Stoneman Douglas students, families head to DC to 'March for Our Lives'
Group of about 180 people to arrive in nation's capital Saturday morning
CORAL SPRINGS, Fla. – A group of alumni, parents and students from Marjory Stoneman Douglas High School and other schools in Broward County boarded buses Friday morning that will take them to Washington, D.C., for Saturday's "March for Our Lives" event.
The buses packed about 180 people who are heading to the nation’s capital to fight for gun control reform following the Feb. 14 massacre in Parkland.
"We're not going to stop. We're not going to stop until there's a change, because it's ridiculous," Douglas senior Skyler Tauman said.
Local 10 News caught up with members of the group at the Coral Springs Center for the Arts Friday morning before they boarded the buses.
They'll join thousands of others in the District of Columbia to fight for stricter gun control measures in the wake of last month’s shooting at Douglas that killed 17 people.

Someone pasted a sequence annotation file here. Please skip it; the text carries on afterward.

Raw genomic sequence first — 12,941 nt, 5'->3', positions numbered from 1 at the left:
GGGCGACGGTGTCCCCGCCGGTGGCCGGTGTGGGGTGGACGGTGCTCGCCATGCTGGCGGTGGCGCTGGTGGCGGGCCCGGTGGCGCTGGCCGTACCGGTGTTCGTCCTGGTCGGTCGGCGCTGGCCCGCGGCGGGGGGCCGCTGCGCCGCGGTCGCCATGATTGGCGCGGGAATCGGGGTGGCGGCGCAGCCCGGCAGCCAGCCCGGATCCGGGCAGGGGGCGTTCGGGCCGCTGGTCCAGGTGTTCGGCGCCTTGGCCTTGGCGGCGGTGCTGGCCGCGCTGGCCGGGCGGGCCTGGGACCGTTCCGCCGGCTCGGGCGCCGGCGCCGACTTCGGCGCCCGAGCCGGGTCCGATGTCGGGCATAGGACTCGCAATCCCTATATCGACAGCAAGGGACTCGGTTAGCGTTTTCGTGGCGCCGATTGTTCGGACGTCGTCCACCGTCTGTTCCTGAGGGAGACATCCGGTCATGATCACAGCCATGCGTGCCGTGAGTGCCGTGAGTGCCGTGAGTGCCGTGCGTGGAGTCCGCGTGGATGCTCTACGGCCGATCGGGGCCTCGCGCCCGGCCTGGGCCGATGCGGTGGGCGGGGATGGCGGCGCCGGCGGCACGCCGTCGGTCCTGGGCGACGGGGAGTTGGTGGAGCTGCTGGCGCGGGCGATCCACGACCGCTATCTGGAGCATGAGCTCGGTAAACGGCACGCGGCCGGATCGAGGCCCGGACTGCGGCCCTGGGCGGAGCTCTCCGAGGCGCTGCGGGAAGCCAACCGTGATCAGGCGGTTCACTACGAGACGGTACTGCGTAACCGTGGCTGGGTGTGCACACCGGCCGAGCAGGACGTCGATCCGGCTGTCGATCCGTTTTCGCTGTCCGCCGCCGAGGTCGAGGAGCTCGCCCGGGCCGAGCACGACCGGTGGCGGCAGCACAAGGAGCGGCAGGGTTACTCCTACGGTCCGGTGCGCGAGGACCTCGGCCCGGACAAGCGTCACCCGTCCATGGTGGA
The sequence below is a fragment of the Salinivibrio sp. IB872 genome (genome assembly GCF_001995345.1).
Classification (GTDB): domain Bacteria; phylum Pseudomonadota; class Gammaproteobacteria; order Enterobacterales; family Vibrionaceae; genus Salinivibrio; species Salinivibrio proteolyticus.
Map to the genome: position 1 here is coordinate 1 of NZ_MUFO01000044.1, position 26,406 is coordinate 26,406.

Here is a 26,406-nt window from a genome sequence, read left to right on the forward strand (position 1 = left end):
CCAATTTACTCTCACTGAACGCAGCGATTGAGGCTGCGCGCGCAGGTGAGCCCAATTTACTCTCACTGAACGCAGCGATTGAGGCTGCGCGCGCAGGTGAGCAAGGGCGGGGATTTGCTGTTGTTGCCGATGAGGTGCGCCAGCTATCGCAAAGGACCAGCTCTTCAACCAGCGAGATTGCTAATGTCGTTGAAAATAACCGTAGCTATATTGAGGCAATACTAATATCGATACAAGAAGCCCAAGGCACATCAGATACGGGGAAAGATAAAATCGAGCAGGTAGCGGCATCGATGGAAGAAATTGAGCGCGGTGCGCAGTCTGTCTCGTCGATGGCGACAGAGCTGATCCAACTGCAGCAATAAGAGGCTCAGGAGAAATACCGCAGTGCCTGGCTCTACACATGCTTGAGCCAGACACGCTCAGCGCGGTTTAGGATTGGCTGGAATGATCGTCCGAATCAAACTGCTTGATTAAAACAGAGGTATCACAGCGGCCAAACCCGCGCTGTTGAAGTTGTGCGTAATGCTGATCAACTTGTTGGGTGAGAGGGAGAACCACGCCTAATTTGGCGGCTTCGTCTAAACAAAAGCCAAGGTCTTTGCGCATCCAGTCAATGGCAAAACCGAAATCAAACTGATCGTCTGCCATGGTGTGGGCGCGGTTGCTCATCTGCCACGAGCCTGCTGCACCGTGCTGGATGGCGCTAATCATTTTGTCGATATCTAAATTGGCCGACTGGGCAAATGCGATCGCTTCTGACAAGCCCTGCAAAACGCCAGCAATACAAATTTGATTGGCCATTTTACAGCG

"I have plenty of friends who still go to Douglas and they still tell me how they get nervous to hear a book fall, or the loud noises in the hall freak them out, and it just brings them back," Douglas graduate Tatiyanna Shirley said.
Last month, the Florida Legislature passed sweeping gun control reform.
But some feel those changes aren't enough.
One man held up a sign with three things he wants at his school: ballistic doors, metal detectors at all entrances and more police.
"We've been helping the students out. This is about them. This is about their march and this is what they need," Douglas graduate Jay Risk said.
The "March for Our Lives" event was organized by the #NeverAgain movement, which was started by a group of students who survived the massacre.
Participants are hoping their solidarity sends a message.
"We're not going anywhere. We're going to get this job done no matter what happens. It doesn't matter how long it takes. We're not backing down," Douglas graduate Stefanie Risk said.
The bus ride is expected to take at least 15 hours.
The driver expects the bus to arrive in D.C. Saturday morning.
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